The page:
“You’re all beautiful!” I shouted, hanging from the chandelier. “Best weirdos in the *hic* aetherverse!”

This was the best day ever! Better than all my birthdays combined, or the time I summoned slugs and made Euryala fall on her face in trigonometry. And to think I could have missed it all if I hadn’t done that summoning.

“Beautiful!” I shouted and reached for my glass... which for some reason wasn’t there. This was the third time it vanished in the last hour. “Hey, who took my— “

The chandelier twisted, throwing me off. The table rushed up towards me, then suddenly stopped inches from my face.

“Umm, maybe take it easy for a bit?” I heard Vihur’s voice. “You’ve had a bit much.”

The room turned around as two paper penguins put me on a chair. I looked to the side. Vihur was there, holding my shoulders with his warm hands.

“You’re cute,” I laughed.

I wish my parents could see me now. And my teachers! And all my friends, especially Euryala! After years of listening to them nag how I was wasting my life and would never find a boyfriend, I would finally get them to choke on their words. Me, the so-called loser, had saved a city, rescued all the children, summoned myself a cool red dragon, and got the guy! I’d like to see any of them do that!

“You’re very, very cute!” I grabbed his arm. “I always had a thing for you.”

“Of course you have.” He took a glass of something from somewhere and put it in my hand. “Just drink that.”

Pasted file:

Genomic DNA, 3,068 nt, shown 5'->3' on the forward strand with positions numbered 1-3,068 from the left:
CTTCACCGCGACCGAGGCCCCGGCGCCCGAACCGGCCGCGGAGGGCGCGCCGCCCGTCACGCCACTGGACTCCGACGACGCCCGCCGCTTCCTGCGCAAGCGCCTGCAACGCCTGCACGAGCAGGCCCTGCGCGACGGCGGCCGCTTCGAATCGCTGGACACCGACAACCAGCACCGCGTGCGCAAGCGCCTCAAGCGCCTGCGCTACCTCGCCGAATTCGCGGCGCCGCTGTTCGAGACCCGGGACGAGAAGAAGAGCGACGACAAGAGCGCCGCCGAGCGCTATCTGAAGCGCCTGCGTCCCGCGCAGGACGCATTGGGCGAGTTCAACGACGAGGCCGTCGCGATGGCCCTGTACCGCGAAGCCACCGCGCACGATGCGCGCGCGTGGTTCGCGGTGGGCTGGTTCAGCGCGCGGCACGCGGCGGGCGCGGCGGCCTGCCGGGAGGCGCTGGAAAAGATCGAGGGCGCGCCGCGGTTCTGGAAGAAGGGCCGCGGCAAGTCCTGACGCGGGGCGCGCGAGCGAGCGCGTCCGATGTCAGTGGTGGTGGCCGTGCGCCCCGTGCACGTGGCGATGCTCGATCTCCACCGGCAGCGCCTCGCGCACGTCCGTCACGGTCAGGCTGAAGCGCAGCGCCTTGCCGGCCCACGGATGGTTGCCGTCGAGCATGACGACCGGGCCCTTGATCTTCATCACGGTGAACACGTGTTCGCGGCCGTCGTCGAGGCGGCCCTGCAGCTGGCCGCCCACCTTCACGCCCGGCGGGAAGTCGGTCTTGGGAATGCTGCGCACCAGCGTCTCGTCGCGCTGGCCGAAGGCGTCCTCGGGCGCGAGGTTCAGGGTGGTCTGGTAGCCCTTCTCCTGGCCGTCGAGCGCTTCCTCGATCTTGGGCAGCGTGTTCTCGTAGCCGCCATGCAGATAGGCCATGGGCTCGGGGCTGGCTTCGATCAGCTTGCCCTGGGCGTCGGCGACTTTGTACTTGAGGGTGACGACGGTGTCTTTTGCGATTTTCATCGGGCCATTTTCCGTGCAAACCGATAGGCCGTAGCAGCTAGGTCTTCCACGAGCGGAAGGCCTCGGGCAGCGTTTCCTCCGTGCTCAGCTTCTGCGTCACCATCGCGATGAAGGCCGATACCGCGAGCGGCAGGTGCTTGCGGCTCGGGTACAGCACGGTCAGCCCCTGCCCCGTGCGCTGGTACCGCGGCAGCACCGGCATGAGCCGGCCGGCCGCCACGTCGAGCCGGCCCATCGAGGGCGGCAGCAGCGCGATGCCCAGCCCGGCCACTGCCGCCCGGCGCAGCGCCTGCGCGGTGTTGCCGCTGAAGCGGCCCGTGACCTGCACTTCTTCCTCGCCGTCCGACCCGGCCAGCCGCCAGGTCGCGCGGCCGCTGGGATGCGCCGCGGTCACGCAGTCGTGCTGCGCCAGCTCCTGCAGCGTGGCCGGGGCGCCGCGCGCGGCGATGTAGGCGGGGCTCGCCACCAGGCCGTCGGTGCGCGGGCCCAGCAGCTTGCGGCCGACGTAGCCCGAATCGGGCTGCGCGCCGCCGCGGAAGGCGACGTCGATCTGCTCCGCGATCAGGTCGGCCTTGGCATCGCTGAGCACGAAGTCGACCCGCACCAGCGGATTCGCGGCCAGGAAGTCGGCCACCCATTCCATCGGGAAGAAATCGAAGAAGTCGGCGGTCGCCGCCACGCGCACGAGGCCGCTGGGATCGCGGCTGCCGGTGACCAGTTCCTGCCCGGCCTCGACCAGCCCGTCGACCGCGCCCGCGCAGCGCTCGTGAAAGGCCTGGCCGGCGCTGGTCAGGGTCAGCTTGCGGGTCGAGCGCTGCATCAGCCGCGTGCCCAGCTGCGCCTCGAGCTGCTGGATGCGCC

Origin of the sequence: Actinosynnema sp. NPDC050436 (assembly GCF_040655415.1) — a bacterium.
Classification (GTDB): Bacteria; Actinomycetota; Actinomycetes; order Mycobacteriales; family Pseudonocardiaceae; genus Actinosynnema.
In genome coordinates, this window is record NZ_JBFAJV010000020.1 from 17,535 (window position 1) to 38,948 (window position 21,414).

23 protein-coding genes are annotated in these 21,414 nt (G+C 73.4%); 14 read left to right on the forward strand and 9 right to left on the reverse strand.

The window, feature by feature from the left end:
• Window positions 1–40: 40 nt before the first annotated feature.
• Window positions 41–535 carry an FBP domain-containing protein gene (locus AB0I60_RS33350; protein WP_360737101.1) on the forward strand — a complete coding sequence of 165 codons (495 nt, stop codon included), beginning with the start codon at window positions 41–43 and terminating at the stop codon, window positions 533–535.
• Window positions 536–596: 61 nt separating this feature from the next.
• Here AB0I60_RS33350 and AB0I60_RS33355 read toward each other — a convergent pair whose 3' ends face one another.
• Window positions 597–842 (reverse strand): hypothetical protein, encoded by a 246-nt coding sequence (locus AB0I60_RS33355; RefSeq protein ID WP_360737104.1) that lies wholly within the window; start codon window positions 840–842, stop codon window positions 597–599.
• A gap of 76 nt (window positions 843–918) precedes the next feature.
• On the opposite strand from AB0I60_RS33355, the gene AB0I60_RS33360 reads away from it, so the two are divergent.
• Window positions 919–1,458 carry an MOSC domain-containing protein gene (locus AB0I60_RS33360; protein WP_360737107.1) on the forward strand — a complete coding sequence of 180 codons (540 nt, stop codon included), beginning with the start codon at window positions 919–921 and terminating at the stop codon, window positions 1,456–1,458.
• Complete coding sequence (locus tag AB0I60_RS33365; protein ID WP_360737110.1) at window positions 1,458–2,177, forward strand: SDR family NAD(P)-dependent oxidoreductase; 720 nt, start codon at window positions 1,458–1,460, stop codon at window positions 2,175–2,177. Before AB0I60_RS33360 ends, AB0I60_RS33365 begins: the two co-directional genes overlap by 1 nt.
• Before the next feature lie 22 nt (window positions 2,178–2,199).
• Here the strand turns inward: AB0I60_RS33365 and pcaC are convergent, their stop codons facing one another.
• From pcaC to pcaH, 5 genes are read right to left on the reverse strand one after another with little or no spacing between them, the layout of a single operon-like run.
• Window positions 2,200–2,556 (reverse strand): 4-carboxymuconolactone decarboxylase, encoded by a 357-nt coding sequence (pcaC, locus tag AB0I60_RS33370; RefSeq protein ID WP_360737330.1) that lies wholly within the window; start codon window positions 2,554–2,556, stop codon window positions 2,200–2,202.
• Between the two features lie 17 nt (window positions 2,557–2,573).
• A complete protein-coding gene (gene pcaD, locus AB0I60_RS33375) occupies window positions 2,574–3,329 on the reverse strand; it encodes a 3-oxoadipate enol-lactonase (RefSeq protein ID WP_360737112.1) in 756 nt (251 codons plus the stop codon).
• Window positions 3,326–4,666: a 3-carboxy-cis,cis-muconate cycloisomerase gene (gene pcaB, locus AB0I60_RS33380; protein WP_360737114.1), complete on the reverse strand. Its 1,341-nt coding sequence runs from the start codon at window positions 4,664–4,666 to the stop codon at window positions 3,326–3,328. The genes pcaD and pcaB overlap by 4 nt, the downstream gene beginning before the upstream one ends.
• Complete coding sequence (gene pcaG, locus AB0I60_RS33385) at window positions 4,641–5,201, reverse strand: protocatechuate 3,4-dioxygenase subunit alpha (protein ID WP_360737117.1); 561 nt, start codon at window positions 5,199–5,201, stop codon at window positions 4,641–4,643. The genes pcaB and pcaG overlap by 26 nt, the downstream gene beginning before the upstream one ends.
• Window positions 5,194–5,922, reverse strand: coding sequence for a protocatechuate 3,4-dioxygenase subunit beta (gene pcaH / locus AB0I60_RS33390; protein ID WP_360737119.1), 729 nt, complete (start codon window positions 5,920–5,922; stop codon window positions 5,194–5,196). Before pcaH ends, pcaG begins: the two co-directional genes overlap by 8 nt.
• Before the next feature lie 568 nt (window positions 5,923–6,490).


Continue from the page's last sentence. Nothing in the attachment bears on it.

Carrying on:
“I’m serious!” I waved the glass, spilling some. “I summoned you to be the perfect boyfriend, you know!” I turned to the rest of the crowd. “I summoned him to be my boyfriend!”

Everyone raised their mugs in agreement. I did as well, only my mug was a glass and tasted strangely bland. The goldfish tavern was a remarkable place. After our victorious return, the building had ballooned, tripling in size so as to house all the heroes of the day, plus a few dozen city guards and officials. At this point I wasn’t even sure who was who and I didn’t care one bit.

“Liggy!” I shouted. “Isn’t Vihur the cutest?!”

The cat just smiled at me and continued playing with her moon atop a pile of cushions in the far end of the room. I still couldn’t understand what was with cats and cushions. Maybe it was a species thing.

“Who took my glass?!” I shouted again. For some reason the usual drink was replaced with water. Right now I didn’t want water. I could have water every day. Now I wanted that sweet stuff the tavern made!

“Here you go.” Someone handed me a jug.

“Thanks!” I grinned. “That’s just what I—“

In a single second all the joy and cheer was sucked out of the room. I had thought that Vihur was handing me the jug. Instead, it turned out to be Nox. I had no idea what she was doing at my party, but I was convinced it couldn’t be anything good. And of course, she tried to make herself look fancy in her black and white adventure clothes.

“Nice dragon, by the way,” she said looking past me in Vihur’s direction. “I hear she has character.”